There are now over 5.6 million Italians who cannot afford the cost of bare essentials like food, shelter, education and healthcare, according to a recent report by ISTAT.
The number of Italians living in “absolute poverty” has risen dramatically over the past 10 years, according to a new report published by the country’s national statistics institute, ISTAT.
Nearly 1 in 12 Italians lived in absolute poverty last year, meaning that 5.67 million individuals and 2.18 million families had an income below a level that would ensure they and their family meet basic needs of life including food, shelter, education and healthcare.
That’s up sharply - several percentage points - in just a few years.
According to ISTAT, the reason for this climb in the poverty rate is mostly due to the rise in inflation in the country, which in 2022 surged by an estimated 8.7%. In September 2023, the latest data available, inflation was 5.3% - much lower than last year, but still higher than the European Central Bank’s target of close to, but below, 2%.
Crucially, the rise in the cost of living impacted lower-income families more significantly than wealthier ones. The government’s support towards families struggling to pay their energy bills last year is estimated to have kept the poverty rate lower than it could have been would these measures had not been implemented.
Who are Italy’s poor?
What it means to be poor in Italy can change dramatically across the country, reflecting the existing north-south divide.
Italian economist Tito Boeri said that “absolute poverty” in Italy can be calculated to mean earning less than €817.56 per month after taxes if you live in a city in the north; earning less than €733 each month after taxes if you live outside of a city in the north; and earning less than €554 per month after taxes if you live outside of a city in the south.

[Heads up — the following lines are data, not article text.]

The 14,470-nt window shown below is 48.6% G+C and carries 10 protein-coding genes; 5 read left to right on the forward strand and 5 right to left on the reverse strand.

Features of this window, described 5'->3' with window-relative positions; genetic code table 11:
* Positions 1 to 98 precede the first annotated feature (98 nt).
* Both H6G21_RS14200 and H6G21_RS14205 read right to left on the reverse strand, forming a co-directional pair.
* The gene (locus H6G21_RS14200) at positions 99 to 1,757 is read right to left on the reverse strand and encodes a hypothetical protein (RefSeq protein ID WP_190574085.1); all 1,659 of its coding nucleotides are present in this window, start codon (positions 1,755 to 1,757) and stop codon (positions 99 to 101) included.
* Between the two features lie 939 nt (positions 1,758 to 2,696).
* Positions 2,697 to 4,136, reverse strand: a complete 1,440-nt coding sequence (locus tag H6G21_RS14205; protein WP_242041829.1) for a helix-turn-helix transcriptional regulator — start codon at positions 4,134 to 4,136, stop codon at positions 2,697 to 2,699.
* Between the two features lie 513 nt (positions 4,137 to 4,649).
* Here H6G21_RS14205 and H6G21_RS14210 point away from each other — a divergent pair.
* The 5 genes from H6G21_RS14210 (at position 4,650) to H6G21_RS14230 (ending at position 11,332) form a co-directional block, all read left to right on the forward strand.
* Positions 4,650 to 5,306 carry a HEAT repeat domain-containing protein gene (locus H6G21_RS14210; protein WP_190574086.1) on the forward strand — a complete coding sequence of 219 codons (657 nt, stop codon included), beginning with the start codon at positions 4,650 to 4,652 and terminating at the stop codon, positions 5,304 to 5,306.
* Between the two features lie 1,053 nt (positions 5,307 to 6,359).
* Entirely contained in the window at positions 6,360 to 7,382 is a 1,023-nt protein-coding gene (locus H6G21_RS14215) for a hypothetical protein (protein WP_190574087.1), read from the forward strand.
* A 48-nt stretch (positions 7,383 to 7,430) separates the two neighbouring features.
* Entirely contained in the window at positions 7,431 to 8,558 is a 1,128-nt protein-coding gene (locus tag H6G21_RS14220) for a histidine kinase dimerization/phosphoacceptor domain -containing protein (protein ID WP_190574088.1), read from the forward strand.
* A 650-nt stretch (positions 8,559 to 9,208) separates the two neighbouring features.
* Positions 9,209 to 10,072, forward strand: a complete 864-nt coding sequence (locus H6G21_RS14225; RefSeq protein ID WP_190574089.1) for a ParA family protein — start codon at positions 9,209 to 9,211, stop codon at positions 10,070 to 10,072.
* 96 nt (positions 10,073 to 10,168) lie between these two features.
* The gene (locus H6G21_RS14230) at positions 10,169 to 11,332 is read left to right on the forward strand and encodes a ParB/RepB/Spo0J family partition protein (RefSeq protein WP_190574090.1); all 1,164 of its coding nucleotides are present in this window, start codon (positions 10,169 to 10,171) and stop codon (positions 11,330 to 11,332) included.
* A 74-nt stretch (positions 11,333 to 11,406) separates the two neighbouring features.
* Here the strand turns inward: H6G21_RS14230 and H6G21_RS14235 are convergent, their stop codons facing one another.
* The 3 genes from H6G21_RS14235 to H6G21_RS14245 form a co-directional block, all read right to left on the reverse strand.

Italians in the south are also among the majority of the country’s poor. According to the ISTAT’s latest report, 10.7% of all poor families in Italy live in the south, with a total of 2,038,000 poor individuals and 699,999 poor families considered to be in absolute poverty.
By contrast, some 1,832,000 poor individuals and 609,000 poor families live in the north (7.5% of all poor families) and 871,000 poor individuals and 311,000 poor families live in the centre of the country (6.4% of all poor families).
Foreigners residing in Italy, whether that’s in the north, centre, or south, have it even worse. According to the ISTAT report, 28.9% of families with at least one foreigner are in absolute poverty, while the percentage goes down to 6.4% for Italian-only families.
Among all categories, young people are the most affected, with a sharp surge in the number of minors living in poverty. In 2022, 1.27 million minors lived in absolute poverty in Italy.
According to data from Eurostat, a total of 95.3 million people in the EU were at risk of poverty or social exclusion in 2022. Italy's rate was above the EU average of 21.6%.